Area of study In Nepal’s Gulmi district, where coffee was originally cultivated, a survey was carried out. Gulmi has a total size of 1149 km2 with Tamghas as its administrative centre. At coordinates 28.08890 N and 83.29340 E, you may find Gulmi. There are 268.597 people living in Gulmi (CBS, 2017). This research was done in the four rural municipalities of the Gulmi district: Ruru rural municipality, Dhurkot rural municipality, Satyawoti rural municipality, and Musikot municipality. The biggest concentration of coffee growers in Gulmi is found in Musikot municipality, which has more coffee growers than the other municipalities (P. Gautam, person-al communication, August 12, 2022). A significant majority of Nepal’s coffee exports originate from the Gulmi area, which is well known for its coffee production. Coffee is produced. tion is approximately 24 tonnes in Gulmi (Chaudhary and Bastakoti, 2021). 12 tonnes of coffee were exported from Gulmi alone, and both internal and export demand are increasing there (Nyaupane, 2018). Sample size, sampling method, gathering and analysing data Using a basic random sampling procedure, a total of 100 samples (25 from each rural municipality) were chosen. Primary data were gathered utilising the face-to-face interview (FtF) approach using a pretested semi-structured questionnaire. During the survey, information on socio-economic factors, variable production costs, gross margin, benefit-cost ratio, and coffee profitability index was gathered. To verify the information gathered from respondents, two Focus Group Discussions (FGDs), each on one VDC, and key informant interviews (KII) were completed. Secondary data were gathered from a variety of published articles, government documents, books, websites, and other sources. The gathered information was entered into Microsoft Excel 2013. MS Excel 2013 was used to compute the descriptive statistics like mean and standard deviation. MS Excel 2013 was used to illustrate the data using tables and bar diagrams.

models for analysis utilised in the study Analysis of gross revenue Gross revenue (GR) is the sum of all sales made by a company over a specific time period. No deductions are made from it. It displays a company’s potential for sales. Gross sales is another name for gross income. Gross income is calculated as follows: quantity sold (kg) x average price per kg Gross margin evaluation The difference between total variable costs and gross revenue is known as the gross margin (GM) (TVC). It serves as a planning tool for farms when dealing with small agricultural businesses where fixed capital is typically little. Benefit-cost ratio (BCR) analysis compares the present value of all benefits received from the firm to the present value of all costs incurred during the manufacturing process. BCR is a profitability measure.

Analysis of the profitability index: The profitability index compares the total up-front costs and the discounted cash flow to determine how economically feasible the proposed project or production process is. It is the proportion of the initial investment to the present value of the expected future cash flows.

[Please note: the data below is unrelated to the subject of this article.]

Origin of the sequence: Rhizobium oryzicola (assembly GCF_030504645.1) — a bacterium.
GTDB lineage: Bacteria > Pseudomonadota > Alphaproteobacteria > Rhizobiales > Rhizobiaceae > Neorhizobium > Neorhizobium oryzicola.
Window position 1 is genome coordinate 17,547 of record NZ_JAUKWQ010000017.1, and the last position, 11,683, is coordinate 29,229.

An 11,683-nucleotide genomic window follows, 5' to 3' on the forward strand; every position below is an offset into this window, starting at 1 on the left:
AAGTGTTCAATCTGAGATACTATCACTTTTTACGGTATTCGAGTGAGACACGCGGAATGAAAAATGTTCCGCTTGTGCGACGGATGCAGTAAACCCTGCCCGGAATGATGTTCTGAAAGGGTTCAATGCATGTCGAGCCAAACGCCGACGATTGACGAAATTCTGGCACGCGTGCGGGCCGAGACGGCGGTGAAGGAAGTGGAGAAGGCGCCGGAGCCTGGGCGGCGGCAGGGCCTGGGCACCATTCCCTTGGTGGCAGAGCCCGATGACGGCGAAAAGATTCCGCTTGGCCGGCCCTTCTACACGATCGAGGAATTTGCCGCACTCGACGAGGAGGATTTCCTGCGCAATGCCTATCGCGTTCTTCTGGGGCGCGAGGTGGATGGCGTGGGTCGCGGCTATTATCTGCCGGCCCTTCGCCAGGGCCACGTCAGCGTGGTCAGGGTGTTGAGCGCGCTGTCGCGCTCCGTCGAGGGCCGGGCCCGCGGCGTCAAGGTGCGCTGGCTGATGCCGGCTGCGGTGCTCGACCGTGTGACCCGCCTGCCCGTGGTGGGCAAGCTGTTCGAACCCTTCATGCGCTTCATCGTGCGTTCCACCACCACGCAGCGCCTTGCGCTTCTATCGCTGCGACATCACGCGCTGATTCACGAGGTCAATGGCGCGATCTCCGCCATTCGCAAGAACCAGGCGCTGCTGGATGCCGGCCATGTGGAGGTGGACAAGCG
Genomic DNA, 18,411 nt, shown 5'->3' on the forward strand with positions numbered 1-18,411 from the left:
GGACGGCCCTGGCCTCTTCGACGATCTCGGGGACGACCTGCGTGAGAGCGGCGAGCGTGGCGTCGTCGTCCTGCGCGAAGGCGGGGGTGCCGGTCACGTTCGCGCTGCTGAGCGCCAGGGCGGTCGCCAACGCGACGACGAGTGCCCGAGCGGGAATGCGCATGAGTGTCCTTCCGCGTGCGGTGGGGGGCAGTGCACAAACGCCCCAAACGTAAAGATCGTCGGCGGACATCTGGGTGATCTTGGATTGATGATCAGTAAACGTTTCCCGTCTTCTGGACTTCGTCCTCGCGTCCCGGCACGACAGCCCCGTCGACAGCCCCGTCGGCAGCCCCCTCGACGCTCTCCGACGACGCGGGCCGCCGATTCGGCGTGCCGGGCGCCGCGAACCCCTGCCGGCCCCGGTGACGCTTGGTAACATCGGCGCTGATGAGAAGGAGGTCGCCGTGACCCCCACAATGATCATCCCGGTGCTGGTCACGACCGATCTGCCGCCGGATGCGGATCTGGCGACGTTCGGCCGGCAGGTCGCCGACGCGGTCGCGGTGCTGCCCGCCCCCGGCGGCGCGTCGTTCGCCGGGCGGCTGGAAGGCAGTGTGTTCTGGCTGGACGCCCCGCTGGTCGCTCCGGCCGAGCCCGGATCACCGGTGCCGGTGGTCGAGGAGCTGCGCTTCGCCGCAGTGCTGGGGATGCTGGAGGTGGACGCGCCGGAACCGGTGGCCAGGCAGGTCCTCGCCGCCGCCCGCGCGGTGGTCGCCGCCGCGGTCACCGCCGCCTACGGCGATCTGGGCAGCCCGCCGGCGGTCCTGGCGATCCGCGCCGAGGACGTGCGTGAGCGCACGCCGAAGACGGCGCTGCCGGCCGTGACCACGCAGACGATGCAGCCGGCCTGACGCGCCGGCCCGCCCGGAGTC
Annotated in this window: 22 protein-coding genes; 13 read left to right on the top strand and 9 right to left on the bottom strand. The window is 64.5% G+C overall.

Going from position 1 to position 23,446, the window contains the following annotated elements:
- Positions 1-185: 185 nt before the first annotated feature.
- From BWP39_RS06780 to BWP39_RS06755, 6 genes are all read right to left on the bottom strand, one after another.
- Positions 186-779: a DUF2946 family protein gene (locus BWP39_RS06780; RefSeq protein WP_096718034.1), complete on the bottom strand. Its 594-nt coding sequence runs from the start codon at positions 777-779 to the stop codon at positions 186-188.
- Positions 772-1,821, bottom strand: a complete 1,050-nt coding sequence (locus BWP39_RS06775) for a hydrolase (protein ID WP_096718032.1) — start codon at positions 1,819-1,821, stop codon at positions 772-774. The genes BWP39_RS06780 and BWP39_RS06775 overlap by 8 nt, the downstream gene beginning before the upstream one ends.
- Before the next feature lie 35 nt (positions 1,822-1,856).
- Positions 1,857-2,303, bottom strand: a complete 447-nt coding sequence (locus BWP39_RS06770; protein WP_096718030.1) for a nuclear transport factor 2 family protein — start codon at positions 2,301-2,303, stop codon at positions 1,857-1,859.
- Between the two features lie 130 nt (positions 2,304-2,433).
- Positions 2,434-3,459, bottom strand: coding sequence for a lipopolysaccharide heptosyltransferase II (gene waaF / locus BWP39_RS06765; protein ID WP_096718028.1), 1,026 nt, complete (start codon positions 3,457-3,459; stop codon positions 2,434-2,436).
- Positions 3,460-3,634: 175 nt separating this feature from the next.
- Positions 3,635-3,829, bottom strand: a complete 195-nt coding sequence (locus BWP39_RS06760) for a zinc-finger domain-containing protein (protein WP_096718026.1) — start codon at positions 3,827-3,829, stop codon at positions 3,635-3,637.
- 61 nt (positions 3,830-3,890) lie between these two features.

the traits of coffee farmers Male members (51.16%) outnumbered female members (48.84%) by a significant margin (Table 1). In the district, there were more male respondents than female respondents (Table 1). 5.59 families were discovered to make up the research area. In the research area, a considerable difference was identified between the proportion of economically active and non-economically active people. The population between the ages of 15 and 59 is one that is economically active. In Gulmi, 42.93% of the population was found to be economically active (Table 1). Brahmins made up the majority of household heads in the district, followed by Chhetris (Table 2). Hindus made up the majority of families, followed by Buddhists and Christians (Table2). The majority of the family members were discovered to be enrolled in elementary school. education. After completing secondary school, around half of the members enrolled in the district’s higher education (Table2). The level of education had a big impact on Gulmi’s decision about coffee processing processes (Paudel and Parajuli, 2020). The bulk of the household members were discovered to be involved in farm production (Table2). In Gulmi, coffee was found to have an area, production, and productivity of 7.033 ropani, 1.87 t, and 0.3 t/ropani, respectively (Table 2). In the Gulmi district, there were more male respondents as a percentage than female respondents (Table 1). This outcome is comparable to the research by Karki et al (2018). Khanal et al. (2019) discovered that the household head’s gender had no appreciable effect on the productivity of coffee. However, the choice of coffee processing methods was significantly influenced by the gender of the household head (Paudel and Parajuli, 2020).examination of the economics of producing coffee The previous season, an average of 1660 kg of coffee was sold in Gulmi at a price of NRs. 81.50/2.33. Consequently, it was determined that Gulmi’s average gross income was NRs. 13532525035.94. (Table3). Similar to this, it was discovered that the average gross margin was NRs. 9722526627.42 and the gross margin per ropani was NRs. 15675.297189.72. The average BCR of Gulmi was found to be greater than 1 at 2.840.59 (Table3). The average profitability index for Gulmi was 2.50 1.25, indicating that the business of growing coffee in Gulmi had been successful (Table 3). Coffee was determined to account for 12% of annual household income in Gulmi. limitations in coffee production in terms of production and marketing The severity index was used to compare and rank the district’s issues. The district’s most pervasive production issue was attack by insects and diseases.